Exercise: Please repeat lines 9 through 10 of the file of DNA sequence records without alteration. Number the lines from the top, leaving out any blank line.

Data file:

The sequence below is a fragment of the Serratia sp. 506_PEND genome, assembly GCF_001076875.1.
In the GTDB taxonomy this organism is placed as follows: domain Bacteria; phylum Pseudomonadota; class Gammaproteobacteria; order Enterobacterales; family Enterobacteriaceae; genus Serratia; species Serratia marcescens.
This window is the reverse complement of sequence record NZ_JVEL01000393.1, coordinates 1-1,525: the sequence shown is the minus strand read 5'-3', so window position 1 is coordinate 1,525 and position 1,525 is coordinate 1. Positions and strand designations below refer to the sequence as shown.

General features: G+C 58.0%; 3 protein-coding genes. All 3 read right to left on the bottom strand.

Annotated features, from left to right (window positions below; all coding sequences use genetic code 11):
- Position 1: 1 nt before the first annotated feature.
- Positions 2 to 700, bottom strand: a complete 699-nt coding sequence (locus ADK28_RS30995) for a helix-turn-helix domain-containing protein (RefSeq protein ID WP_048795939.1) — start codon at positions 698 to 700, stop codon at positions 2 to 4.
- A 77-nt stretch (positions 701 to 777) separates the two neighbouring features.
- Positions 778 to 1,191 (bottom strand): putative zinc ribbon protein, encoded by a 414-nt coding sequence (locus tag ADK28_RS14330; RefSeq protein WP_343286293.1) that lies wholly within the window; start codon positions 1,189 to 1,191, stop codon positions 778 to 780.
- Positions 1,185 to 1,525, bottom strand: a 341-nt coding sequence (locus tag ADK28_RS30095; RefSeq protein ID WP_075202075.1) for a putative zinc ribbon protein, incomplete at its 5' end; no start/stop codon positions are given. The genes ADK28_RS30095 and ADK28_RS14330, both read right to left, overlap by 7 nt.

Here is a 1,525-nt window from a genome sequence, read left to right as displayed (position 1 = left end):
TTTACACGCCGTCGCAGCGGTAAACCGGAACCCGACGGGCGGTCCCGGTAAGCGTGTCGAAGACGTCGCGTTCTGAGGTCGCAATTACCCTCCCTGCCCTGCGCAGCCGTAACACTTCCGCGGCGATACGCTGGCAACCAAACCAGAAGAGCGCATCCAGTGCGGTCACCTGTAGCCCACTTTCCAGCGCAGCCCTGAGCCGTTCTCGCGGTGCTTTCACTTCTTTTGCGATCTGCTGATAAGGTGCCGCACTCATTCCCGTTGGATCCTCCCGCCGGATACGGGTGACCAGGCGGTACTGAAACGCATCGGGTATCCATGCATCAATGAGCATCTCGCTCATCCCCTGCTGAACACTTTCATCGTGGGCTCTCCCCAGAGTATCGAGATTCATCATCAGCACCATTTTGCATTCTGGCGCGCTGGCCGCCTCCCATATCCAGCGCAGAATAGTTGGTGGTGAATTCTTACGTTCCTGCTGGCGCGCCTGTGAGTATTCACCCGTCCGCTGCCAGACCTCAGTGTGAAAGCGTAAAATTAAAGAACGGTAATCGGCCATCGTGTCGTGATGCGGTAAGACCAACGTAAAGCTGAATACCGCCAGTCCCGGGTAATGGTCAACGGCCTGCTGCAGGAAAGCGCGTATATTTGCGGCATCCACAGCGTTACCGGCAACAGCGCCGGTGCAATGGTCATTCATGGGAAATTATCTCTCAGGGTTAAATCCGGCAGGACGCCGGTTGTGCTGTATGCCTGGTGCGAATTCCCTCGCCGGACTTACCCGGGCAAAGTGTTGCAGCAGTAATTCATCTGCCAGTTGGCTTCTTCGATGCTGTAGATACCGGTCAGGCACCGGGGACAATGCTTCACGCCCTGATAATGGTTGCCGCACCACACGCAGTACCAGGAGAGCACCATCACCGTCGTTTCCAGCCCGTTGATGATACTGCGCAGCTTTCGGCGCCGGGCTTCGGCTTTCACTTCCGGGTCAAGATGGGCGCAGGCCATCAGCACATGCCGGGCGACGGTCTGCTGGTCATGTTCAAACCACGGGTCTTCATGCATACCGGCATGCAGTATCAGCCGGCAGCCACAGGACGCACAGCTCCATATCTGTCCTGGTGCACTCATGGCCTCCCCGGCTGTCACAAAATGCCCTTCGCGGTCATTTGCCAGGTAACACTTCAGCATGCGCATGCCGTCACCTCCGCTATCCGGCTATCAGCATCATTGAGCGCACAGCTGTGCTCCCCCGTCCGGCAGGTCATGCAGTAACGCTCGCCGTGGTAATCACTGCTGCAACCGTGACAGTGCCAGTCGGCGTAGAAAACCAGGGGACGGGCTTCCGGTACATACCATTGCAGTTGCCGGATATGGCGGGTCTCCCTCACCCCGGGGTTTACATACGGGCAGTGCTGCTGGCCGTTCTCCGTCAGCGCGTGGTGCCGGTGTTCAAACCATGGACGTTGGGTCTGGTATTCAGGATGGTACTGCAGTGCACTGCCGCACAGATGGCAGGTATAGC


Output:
- Positions 778 to 1,191 (bottom strand): putative zinc ribbon protein, encoded by a 414-nt coding sequence (locus tag ADK28_RS14330; RefSeq protein WP_343286293.1) that lies wholly within the window; start codon positions 1,189 to 1,191, stop codon positions 778 to 780.
- Positions 1,185 to 1,525, bottom strand: a 341-nt coding sequence (locus tag ADK28_RS30095; RefSeq protein ID WP_075202075.1) for a putative zinc ribbon protein, incomplete at its 5' end; no start/stop codon positions are given. The genes ADK28_RS30095 and ADK28_RS14330, both read right to left, overlap by 7 nt.